The Rangers made it to Game 7 of the World Series.
The Texas Rangers!
Last year's ride that ended against a super San Francisco pitching staff in five games was magical just to experience the Fall Classic for the first time. This season, yes, expectations were raised. Those expectations skyrocketed when Texas took a 3-2 lead going back to St. Louis. Those same high expectations came one strike away from reality -- twice -- before eventually succumbing to the Cardinals.
Part of me wants to go on a witch hunt for scape goats. My brother's graphic regarding Game 7 home plate umpire Jerry Layne's strike zone is a humorous beginning as we light our torches.
But the witch hunt doesn't need to start and stop at the Game 7 crew chief. Texas had its chances. This isn't the Dallas Mavericks in 2006 against the Miami Heat -- although it certainly crossed my mind more than once on Twitter, especially in the fifth inning when Scott Feldman allegedly walked Yadier Molina. When it comes down to it, however, the Rangers were in control of their own destiny and their carriage turned back into a pumpkin three nights before Halloween.
The bullpen that was so strong throughout the entire 2011 season, ALDS, and ALCS. That same bullpen disintegrated against the Cardinals in the Fall Classic. The pitching staff in general fell victim to walks that didn't come back to bite them in the earlier rounds of the postseason. Texas set a new record for walks in a World Series with 41 over this seven-game set, and too many of them came around to score.
In Game 7, the Rangers walked six batters (one intentionally) with three of them coming around to score. Scott Feldman walked in a run, and CJ Wilson hit a batter with the bases loaded to score another. Overall in the postseason, Texas played with too much fire (77 walks in 17 games) to not get burned. Here's a look at the walks, intentional walks, and subsequent runs during this playoff run:
The Rangers walks were certainly part of the problem, but the bullpen's collapse -- a bullpen that looked like it would be the reason Texas would win the series -- became the team's fatal flaw over this seven game series. This team's starting rotation was never heralded as a great rotation like the 2010 Giants staff we ran into that featured Tim Lincecum, Matt Cain and Madison Bumgardener.
Round Game Walks (IBB) Scored ALDS 1 vs. TB 2 (0) 1 ALDS 2 vs. TB 4 (0) 1 ALDS 3 at TB 5 (0) 0 ALDS 4 at TB 3 (0) 2 ALDS TOTAL 14 (0) 4
Round Game Walks (IBB) Scored ALCS 1 vs. DET 6 (1) 0 ALCS 2 vs. DET 6 (1) 0 ALCS 3 at DET 2 (0) 0 ALCS 4 at DET 5 (1) 0 ALCS 5 at DET 3 (0) 0 ALCS 6 vs. DET 0 (0) 0 ALCS TOTAL 22 (3) 0
Round Game Walks (IBB) Scored WS 1 at STL 6 (2) 0 WS 2 at STL 4 (0) 0 WS 3 vs. STL 6 (1) 5 WS 4 vs. STL 3 (0) 0 WS 5 vs. STL 9 (4) 2 WS 6 at STL 7 (1) 1 WS 7 at STL 6 (1) 3 WS TOTAL 41 (9) 11
Somehow starters CJ Wilson, Colby Lewis, Derek Holland and Matt Harrison as well as regular season starter Alexi Ogando forged one of the most consistent starting rotations in the big leagues in 2011. In the post season, however, things got a little dicey. After starters earned decisions in all four games against Tampa Bay, the bullpen earned all four wins in the ALCS and two of the three victories in the World Series.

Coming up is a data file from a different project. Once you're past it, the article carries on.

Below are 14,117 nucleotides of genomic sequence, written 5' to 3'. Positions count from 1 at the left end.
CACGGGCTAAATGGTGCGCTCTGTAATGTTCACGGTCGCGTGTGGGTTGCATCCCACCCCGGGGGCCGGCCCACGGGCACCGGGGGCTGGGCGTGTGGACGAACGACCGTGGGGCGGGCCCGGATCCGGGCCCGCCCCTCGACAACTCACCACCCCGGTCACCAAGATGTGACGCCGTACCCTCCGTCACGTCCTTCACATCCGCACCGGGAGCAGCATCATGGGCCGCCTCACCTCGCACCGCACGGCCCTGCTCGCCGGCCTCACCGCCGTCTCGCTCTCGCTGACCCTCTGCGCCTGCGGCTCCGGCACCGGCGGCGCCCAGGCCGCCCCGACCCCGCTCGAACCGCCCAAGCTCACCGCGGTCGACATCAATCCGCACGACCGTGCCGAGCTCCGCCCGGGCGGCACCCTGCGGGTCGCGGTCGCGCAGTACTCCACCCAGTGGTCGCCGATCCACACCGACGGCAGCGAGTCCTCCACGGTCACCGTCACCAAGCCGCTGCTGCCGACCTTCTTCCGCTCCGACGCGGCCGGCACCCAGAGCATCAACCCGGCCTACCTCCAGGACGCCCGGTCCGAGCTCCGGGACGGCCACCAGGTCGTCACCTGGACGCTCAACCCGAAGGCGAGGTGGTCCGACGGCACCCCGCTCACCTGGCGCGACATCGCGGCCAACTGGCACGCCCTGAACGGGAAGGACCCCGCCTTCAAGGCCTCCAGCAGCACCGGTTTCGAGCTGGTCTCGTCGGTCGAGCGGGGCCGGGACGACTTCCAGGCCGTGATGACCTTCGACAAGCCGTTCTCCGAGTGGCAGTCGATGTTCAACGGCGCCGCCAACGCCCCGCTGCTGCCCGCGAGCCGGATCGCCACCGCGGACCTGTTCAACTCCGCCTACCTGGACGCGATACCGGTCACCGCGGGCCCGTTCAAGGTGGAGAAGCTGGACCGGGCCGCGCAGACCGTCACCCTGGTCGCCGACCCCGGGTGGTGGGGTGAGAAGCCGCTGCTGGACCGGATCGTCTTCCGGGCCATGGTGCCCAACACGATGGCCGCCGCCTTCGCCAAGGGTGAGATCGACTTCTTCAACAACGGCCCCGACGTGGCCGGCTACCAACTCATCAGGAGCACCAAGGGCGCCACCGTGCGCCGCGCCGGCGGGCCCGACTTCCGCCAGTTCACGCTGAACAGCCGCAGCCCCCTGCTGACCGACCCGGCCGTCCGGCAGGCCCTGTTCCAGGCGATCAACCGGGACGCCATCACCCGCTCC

We didn't see the same bullpen against St. Louis. Alexi Ogando was un-hittable against Detroit in the ALCS and somehow looked liked a 2010 version of Derek Holland when he reached the World Series. Neftali Feliz had never blown a postseason save until Game 6 on Thursday night. Scott Feldman worked 8.2 scoreless postseason innings before allowing three earned runs over 4.1 innings in the Fall Classic.
Offensively, Nelson Cruz and Mike Napoli were amazing. Adrian Beltre's bat -- the same bat that launched three home runs in Game 4 of the ALDS -- was perhaps out-shined by his glove-work at third base. But Josh Hamilton's power faded, save for the two-run home run in the 10th inning of Game 6 which might have gone down as the Kirk Gibson moment of the franchise if not for the Cardinals' amazing comeback. Hamilton and Mike Young seemed out of their element in the World Series. Not that the moment was too big for them, because I don't think it was, but they had opportunities that went unfulfilled.
Manager Ron Washington made some critical errors in Game 1 and Game 6, both costly losses on National League turf. But for anyone who is ready to get rid of the skipper, pull on the reins because Texas wouldn't be where they are if not for "Wash." He was not Boston's Grady Little leaving in Pedro Martinez too long in the 2003 ALCS. Washington was out-managed in a National League park by Tony LaRussa -- and I don't think anyone anticipated something different. Washington twice sent Esteban German to the plate in the World Series. He kept going back to Ogando out of the bullpen. And he opted for Darren Oliver in the 10th inning of Game 6 instead of giving Feliz another shot at a save (a move that I did agree with at the time).
The World Series is over. The season is over. But hopefully for Rangers fans, the fun is simply just starting. For anyone who wants to compare this franchise, now twice losers of the World Series, to either the Atlanta Braves or NFL's Buffalo Bills, go ahead. Considering where the Rangers have been for a majority of the franchise's history, to have a run of success like the Braves (five pennants and a World Championship while winning 14 straight division crowns) would be a much welcomed new era.
The future is bright in Texas, despite how dark it may seem tonight.